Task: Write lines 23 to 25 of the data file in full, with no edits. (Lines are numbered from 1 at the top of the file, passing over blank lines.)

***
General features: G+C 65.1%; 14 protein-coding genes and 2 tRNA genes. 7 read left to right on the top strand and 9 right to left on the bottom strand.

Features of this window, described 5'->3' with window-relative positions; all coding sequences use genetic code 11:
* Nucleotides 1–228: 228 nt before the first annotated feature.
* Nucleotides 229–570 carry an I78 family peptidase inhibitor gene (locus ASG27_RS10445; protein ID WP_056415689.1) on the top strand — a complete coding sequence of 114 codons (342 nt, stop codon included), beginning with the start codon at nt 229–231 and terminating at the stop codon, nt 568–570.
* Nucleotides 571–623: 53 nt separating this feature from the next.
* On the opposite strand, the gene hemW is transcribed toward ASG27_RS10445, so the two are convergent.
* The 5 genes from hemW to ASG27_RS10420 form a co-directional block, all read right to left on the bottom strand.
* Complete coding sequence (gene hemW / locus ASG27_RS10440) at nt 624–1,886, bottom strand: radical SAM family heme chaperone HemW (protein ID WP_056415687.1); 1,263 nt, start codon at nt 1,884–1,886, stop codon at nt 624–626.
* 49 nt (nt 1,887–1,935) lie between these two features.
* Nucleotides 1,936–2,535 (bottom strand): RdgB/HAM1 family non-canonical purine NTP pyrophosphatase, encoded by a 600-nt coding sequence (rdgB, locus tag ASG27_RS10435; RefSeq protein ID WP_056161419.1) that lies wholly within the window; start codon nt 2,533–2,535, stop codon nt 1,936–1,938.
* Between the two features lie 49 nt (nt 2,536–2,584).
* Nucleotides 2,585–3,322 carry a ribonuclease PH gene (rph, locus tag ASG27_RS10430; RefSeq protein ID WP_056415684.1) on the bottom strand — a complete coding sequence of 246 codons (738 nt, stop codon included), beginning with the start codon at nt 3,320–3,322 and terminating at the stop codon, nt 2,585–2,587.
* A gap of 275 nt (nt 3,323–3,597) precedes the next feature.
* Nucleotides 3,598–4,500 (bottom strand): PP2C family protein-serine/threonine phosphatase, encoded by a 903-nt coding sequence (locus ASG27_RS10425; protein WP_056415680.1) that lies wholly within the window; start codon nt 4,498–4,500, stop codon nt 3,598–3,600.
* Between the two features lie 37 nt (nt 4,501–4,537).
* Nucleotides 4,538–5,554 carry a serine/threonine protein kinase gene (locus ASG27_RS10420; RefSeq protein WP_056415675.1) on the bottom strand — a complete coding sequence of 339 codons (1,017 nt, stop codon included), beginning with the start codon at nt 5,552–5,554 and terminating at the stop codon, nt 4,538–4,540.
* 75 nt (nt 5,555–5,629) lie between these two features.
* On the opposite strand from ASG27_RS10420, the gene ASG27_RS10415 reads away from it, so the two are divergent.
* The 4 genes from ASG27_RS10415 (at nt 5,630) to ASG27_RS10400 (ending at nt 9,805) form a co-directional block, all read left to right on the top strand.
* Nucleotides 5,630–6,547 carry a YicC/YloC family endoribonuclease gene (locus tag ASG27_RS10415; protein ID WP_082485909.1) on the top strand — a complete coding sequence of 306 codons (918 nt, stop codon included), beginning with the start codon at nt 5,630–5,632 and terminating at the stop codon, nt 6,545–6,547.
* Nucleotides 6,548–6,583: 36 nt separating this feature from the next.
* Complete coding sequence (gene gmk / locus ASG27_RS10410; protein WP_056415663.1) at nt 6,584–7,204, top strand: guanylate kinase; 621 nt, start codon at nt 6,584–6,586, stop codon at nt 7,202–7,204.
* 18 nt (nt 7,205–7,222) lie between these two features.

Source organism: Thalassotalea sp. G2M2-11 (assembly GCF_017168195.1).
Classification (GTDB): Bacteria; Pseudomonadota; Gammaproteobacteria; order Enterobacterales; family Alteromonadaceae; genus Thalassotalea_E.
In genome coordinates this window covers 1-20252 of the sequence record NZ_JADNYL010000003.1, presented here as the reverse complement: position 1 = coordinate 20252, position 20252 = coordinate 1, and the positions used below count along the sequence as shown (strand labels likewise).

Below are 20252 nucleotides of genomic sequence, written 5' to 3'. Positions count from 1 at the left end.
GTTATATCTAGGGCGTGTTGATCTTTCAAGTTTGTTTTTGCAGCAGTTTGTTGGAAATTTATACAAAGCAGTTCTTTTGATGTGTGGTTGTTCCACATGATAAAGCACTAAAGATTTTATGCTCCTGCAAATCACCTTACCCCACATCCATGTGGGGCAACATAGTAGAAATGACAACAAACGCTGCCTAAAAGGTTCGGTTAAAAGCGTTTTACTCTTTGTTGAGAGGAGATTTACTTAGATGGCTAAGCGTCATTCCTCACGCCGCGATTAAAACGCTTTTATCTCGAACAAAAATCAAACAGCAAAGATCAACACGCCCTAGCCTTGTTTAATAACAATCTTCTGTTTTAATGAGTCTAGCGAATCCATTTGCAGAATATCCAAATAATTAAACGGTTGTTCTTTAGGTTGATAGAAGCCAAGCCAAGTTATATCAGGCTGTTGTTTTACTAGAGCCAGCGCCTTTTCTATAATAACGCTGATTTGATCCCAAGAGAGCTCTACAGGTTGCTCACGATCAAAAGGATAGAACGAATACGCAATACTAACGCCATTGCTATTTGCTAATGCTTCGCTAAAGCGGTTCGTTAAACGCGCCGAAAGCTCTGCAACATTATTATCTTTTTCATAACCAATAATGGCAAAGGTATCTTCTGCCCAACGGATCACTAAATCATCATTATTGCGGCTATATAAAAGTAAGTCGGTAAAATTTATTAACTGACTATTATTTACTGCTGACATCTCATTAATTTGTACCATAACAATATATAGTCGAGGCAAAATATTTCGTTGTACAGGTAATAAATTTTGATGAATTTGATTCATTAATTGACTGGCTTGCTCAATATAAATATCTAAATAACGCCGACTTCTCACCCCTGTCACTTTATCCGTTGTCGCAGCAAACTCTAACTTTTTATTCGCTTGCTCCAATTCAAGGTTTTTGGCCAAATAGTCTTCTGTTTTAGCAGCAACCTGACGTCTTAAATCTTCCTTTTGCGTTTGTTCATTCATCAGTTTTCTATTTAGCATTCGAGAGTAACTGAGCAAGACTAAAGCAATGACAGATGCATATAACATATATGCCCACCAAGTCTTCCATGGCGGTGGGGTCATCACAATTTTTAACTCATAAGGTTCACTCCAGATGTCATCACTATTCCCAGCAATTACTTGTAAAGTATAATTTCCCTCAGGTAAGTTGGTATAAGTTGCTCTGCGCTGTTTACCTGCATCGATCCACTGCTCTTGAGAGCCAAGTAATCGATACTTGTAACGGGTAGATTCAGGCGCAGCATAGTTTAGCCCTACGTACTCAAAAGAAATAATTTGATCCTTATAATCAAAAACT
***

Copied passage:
* 18 nt (nt 7,205–7,222) lie between these two features.

Source organism: Thalassotalea sp. G2M2-11 (assembly GCF_017168195.1).
Classification (GTDB): Bacteria; Pseudomonadota; Gammaproteobacteria; order Enterobacterales; family Alteromonadaceae; genus Thalassotalea_E.